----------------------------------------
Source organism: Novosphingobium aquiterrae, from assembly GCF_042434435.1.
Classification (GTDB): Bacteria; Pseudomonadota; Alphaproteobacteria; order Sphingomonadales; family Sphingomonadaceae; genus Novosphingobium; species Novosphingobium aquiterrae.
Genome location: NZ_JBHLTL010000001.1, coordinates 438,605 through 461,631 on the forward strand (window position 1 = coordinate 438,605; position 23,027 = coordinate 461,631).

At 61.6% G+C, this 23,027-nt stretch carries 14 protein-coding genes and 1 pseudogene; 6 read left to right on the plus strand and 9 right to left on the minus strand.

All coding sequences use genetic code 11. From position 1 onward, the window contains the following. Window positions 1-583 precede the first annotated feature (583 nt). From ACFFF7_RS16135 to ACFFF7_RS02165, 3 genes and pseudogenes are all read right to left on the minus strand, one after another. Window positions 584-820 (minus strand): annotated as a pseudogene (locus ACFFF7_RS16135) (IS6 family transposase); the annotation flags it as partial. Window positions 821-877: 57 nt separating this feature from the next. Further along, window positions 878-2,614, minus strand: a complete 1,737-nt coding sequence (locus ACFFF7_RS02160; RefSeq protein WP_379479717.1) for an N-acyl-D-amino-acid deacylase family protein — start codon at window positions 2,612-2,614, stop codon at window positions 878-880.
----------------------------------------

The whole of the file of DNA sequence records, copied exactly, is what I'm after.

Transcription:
Source organism: Novosphingobium aquiterrae, from assembly GCF_042434435.1.
Classification (GTDB): Bacteria; Pseudomonadota; Alphaproteobacteria; order Sphingomonadales; family Sphingomonadaceae; genus Novosphingobium; species Novosphingobium aquiterrae.
Genome location: NZ_JBHLTL010000001.1, coordinates 438,605 through 461,631 on the forward strand (window position 1 = coordinate 438,605; position 23,027 = coordinate 461,631).

At 61.6% G+C, this 23,027-nt stretch carries 14 protein-coding genes and 1 pseudogene; 6 read left to right on the plus strand and 9 right to left on the minus strand.

All coding sequences use genetic code 11. From position 1 onward, the window contains the following. Window positions 1-583 precede the first annotated feature (583 nt). From ACFFF7_RS16135 to ACFFF7_RS02165, 3 genes and pseudogenes are all read right to left on the minus strand, one after another. Window positions 584-820 (minus strand): annotated as a pseudogene (locus ACFFF7_RS16135) (IS6 family transposase); the annotation flags it as partial. Window positions 821-877: 57 nt separating this feature from the next. Further along, window positions 878-2,614, minus strand: a complete 1,737-nt coding sequence (locus ACFFF7_RS02160; RefSeq protein WP_379479717.1) for an N-acyl-D-amino-acid deacylase family protein — start codon at window positions 2,612-2,614, stop codon at window positions 878-880.